What to remember? (1) Homogeneous sample; (2) Repeated Measures Design.

Are you tired of reading? Only one more thing to go.

A Final Check on the Sample
Regardless of how perfectly a screener or questionnaire is designed, or how perfectly the recruiting was done, almost every research study will have one respondent, or maybe even a few, who don't belong in the sample. These people may have lied when they answered the screener questions or maybe even guessed correctly even though they knew their answers were bogus. That's a fact of research and it happens in almost every study. That's cool. Some people like to sneak into things so they can get paid, but there is a way to weed these people out of the sample.

What I'm about to describe is what I call the "Wimmer Sample Verification Procedure" (WSVP). I developed this process several years ago, but I'm willing to pass it along here since I finally included it in the latest edition of our textbook, Mass Media Research: An Introduction.

I mentioned research "variance" earlier. The term refers to how people differ from each other. Variance is the key to finding research respondents who don't belong in a study and it is the key to the WSVP. If a respondent varies too much from the rest of the sample, the person is eliminated. You can compute the WSVP yourself on a spreadsheet. If you can't do it, have your research company do if for you. If your research company can't do it, find another research company that can provide the information.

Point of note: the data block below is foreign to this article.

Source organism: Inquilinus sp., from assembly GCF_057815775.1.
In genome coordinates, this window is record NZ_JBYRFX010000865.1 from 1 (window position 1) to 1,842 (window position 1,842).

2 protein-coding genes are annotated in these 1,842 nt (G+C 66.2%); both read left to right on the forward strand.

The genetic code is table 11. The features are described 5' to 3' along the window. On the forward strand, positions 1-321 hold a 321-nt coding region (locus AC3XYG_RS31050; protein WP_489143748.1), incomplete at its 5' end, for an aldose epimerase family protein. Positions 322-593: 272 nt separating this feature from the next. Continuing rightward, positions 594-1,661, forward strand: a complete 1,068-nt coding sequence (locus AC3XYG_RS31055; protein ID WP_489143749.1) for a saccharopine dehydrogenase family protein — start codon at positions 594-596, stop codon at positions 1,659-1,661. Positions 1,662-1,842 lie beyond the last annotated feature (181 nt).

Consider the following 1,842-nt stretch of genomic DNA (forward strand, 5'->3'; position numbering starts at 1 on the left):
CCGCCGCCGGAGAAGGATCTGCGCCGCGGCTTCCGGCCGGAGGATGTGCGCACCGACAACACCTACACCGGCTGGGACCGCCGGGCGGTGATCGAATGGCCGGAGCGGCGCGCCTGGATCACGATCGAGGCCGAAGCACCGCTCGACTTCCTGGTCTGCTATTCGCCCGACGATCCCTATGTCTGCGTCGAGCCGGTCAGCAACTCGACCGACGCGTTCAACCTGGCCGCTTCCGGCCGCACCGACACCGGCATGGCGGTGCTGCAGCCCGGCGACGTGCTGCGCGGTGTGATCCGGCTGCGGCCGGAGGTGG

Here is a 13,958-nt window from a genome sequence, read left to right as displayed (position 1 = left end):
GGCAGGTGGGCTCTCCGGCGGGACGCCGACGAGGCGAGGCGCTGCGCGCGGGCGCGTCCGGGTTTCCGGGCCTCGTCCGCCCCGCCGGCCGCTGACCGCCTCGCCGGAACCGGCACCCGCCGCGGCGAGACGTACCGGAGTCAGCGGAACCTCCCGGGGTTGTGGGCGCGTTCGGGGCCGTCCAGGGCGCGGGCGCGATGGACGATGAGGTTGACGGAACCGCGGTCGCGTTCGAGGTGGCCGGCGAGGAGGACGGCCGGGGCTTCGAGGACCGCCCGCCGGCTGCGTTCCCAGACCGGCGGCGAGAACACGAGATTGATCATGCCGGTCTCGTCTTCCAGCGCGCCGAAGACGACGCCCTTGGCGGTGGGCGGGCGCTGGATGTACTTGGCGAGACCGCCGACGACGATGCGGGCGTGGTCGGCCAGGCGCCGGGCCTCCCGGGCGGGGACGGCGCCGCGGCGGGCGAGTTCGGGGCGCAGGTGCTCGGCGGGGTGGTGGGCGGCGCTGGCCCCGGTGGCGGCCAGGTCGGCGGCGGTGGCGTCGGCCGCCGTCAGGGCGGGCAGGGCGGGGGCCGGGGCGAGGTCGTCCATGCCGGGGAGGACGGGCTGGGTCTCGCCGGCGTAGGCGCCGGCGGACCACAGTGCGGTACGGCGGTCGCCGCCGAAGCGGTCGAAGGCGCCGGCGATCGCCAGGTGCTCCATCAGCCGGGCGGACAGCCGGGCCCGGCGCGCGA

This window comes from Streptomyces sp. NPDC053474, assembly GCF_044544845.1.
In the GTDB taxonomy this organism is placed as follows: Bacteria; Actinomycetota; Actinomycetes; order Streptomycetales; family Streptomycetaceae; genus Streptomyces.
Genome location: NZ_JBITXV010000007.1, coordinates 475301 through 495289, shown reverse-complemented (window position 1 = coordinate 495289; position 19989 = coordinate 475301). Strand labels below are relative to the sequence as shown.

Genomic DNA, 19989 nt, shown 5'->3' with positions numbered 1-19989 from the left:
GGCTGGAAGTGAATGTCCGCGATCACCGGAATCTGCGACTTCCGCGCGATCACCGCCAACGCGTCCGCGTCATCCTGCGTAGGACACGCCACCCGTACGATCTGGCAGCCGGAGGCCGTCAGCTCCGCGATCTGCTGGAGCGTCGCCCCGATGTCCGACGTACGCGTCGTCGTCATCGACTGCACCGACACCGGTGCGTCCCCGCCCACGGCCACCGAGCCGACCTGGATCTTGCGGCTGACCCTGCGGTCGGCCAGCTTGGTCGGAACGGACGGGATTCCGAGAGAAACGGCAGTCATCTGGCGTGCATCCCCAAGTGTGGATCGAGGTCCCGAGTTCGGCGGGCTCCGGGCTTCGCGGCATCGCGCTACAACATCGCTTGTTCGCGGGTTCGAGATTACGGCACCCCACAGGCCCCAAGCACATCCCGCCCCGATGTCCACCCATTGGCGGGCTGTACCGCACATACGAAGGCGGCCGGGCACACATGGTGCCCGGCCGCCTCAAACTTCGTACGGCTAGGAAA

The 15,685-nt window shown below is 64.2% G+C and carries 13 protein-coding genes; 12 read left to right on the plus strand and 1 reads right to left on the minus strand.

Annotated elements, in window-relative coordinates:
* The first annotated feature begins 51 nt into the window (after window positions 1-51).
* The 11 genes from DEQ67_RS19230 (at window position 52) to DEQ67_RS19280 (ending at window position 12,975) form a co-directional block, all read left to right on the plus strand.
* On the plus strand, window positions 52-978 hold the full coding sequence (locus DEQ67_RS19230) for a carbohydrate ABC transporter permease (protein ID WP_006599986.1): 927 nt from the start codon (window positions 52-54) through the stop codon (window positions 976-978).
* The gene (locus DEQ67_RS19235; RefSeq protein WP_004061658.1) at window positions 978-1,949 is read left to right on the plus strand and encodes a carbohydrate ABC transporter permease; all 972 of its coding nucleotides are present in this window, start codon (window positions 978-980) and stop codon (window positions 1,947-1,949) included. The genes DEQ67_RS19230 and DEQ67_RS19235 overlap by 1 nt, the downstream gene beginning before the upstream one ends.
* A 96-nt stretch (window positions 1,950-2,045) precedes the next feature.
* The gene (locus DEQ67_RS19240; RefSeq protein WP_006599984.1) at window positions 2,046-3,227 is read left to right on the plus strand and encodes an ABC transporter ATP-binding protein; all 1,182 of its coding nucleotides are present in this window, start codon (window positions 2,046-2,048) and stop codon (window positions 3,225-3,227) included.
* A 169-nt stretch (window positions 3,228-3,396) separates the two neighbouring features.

Here are the steps:
1. Calculate the standard deviation for each respondent's song ratings. Let me be very clear here: The standard deviations must be computed for respondents, not songs.

2. Calculate z-scores for all the respondents' standard deviation scores.

3. Eliminate any respondent whose standard deviation z-score is greater than ±1.5. A person with a z-score that high does not belong in the sample. If you like you can choose to eliminate anyone with a z-score greater than ±2.0, but I like 1.5 better.

The reason the WSVP works so well for music tests is that while someone may lie or guess his/her way into the study, it is virtually impossible for that person to mimic the responses of the other people in the sample because music test ratings are recorded individually – each person does not know how the rest of the group rated each song. A confederate respondent will virtually always have a z-score that is too high (positive or negative). The WSVP adds an additional element to why it's OK to conduct music tests with small samples.